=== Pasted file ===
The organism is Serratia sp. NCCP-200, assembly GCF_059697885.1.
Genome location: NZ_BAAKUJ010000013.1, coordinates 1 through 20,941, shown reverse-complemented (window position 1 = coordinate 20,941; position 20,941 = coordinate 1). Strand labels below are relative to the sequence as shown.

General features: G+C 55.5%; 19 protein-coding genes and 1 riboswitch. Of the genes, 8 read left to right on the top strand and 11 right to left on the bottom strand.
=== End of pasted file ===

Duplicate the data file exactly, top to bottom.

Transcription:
The organism is Serratia sp. NCCP-200, assembly GCF_059697885.1.
Genome location: NZ_BAAKUJ010000013.1, coordinates 1 through 20,941, shown reverse-complemented (window position 1 = coordinate 20,941; position 20,941 = coordinate 1). Strand labels below are relative to the sequence as shown.

General features: G+C 55.5%; 19 protein-coding genes and 1 riboswitch. Of the genes, 8 read left to right on the top strand and 11 right to left on the bottom strand.